Experimental data were analyzed by SPSS 17.0 software. Graphs were generated using Graphpad Prism 6. For comparing multiple groups, a one-way analysis of variance with post hoc Tukey’s test was used. The data between two groups were analyzed by two-tailed Student's t-test. The water maze data were analyzed by two-way analysis of variance with Dunnett’s multiple comparisons test. All the experimental animals and cells were randomly grouped, and the samples were normally distributed. Tukey post-Hoc test was used when assuming homogeneity of variance, otherwise Dunnett’s T3 test was used instead. Differences were considered statistically significant when p < 0.05, and the significance level is shown by *p < 0.05; **p < 0.01; ***p < 0.001.


Scu treatment promoted neuronal growth post OGD

One day after OGD insult, neurons were treated with Scu, followed by subsequent CCK8 assay. In accordance with dose–response curve analysis, the best-fit EC50 value for Scu was 4.253 μM (Fig. 1a). To determine the optimal Scu concentration for primary cortical neurons post OGD, we treated neurons with Scu of different concentrations and found that the stimulation ratio was notably increased in Scu 3 μM group and Scu 10 μM group, especially in the Scu 3 μM group (Fig. 1b, p < 0.05). Relative to the OGD group, the cell number was obviously increased in the Scu 3 μM group while Scu 10 μM showed inhibitory effect (Fig. 1c, p < 0.05). Additionally, the number of neurons in the OGD group was significantly reduced in comparison to the normal group and cell number in the Scu 3 μM group was increased compared to the OGD group (Fig. 1d, p < 0.05). Furthermore, significant differences were observed in the normal, OGD, OGD + Scu 1 μM, 3 μM, 10 μM and 15 μM groups after TUNEL/DAPI staining. Apoptotic cells were largely decreased in Scu 3 μM and Scu 10 μM groups compared to the OGD group (Fig. 1e, p < 0.05). Thus, OGD neurons were treated with Scu 3 μM in the following experiments. The outcomes of immunofluorescence staining showed the number of Tuj1+ cells and axon length decreased significantly in the OGD group compared to the normal group (Fig. 1d, f, p < 0.001). There was no significant difference between the Control group (OGD + drugs solvent group) and OGD group about the number of Tuj1+ cells. The Tuj1+ cells were significantly larger and more in the OGD + Scu 3 μM group than in the Control group (Fig. 1d, f, p < 0.001). Additionally, the apoptotic cells in the OGD + Scu 3 μM group exhibited obvious reduction relative to that in the OGD group (Fig. 1e, f, p < 0.05).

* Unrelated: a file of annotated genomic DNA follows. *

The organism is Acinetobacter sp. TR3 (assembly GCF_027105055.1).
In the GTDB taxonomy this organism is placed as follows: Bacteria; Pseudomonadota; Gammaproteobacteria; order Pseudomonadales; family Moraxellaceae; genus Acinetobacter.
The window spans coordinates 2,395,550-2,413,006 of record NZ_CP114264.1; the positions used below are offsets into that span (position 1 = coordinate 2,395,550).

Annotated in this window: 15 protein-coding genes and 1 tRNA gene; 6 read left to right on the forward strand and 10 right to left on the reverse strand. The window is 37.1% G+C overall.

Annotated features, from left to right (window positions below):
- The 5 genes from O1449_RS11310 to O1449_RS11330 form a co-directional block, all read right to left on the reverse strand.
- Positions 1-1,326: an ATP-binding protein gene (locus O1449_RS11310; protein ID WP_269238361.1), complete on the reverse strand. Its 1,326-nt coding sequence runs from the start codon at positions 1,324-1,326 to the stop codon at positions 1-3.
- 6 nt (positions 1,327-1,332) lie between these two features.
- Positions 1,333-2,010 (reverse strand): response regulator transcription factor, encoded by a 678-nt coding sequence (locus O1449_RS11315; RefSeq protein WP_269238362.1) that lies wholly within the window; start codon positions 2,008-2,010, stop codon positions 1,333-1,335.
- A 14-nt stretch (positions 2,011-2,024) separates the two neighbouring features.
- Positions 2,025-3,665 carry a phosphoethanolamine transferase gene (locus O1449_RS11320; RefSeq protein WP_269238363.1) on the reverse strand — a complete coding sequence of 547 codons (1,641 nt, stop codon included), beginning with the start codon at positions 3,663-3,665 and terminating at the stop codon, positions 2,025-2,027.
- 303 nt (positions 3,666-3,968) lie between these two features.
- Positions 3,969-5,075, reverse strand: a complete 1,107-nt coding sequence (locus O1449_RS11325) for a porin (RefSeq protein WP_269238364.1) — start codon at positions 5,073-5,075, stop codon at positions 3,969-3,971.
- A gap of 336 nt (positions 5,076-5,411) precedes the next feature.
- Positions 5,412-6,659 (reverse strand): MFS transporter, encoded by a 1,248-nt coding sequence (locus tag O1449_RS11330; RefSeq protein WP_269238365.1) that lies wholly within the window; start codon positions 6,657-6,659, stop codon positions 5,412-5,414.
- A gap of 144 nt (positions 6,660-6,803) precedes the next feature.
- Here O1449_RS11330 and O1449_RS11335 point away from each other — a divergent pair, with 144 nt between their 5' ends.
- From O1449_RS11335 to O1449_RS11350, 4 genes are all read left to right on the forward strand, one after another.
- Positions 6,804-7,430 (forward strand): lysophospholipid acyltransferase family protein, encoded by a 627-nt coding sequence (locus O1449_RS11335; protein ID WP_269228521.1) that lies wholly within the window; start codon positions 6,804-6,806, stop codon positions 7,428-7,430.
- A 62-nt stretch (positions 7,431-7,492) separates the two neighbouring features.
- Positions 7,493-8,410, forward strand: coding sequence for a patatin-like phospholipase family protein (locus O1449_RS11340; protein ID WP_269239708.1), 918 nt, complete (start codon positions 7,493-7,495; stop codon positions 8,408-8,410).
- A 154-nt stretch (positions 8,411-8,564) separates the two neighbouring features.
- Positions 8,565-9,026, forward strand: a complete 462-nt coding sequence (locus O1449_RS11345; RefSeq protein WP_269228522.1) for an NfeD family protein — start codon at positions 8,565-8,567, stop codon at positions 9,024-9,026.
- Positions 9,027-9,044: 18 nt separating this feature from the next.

Fig. 1

Effects of Scu administration on primary cortical neurons post OGD. a The dose response curve showed the significant variation from log (EC50) (− 2) to log (EC50) 2. b, c Stimulation ratio comparison among the Scu groups of different concentrations, normal group, and OGD group. There was a statistically significant difference in Scu 3 μM group and Scu 10 μM group compared with the normal group and OGD group. d Cell number among the normal, OGD, Scu 1 μM, Scu 3 μM and Scu 10 μM groups. e TUNEL/DAPI results showed cell apoptosis in the normal, OGD, OGD + Scu 1 μM, OGD + Scu 3 μM, OGD + Scu 10 μM and OGD + Scu 15 μM groups. f Immunofluorescence staining results of Tuj1 in the normal, OGD, Control and OGD + Scu 3 μM groups. Normal only cell culture group, OGD Oxygen–glucose deprivation, Control OGD + DMSO group, Scu Scutellarin, TUNEL Terminal-deoxynucleoitidyl Transferase Mediated Nick End Labeling, DAPI 4ʹ,6-diamidino-2-phenylindole, a fluorescent dye used in nucleic acid stain. *p < 0.05, scale bar = 50 μm, n = 3/group

GAP43 expression was effectively interfered by siRNA transfection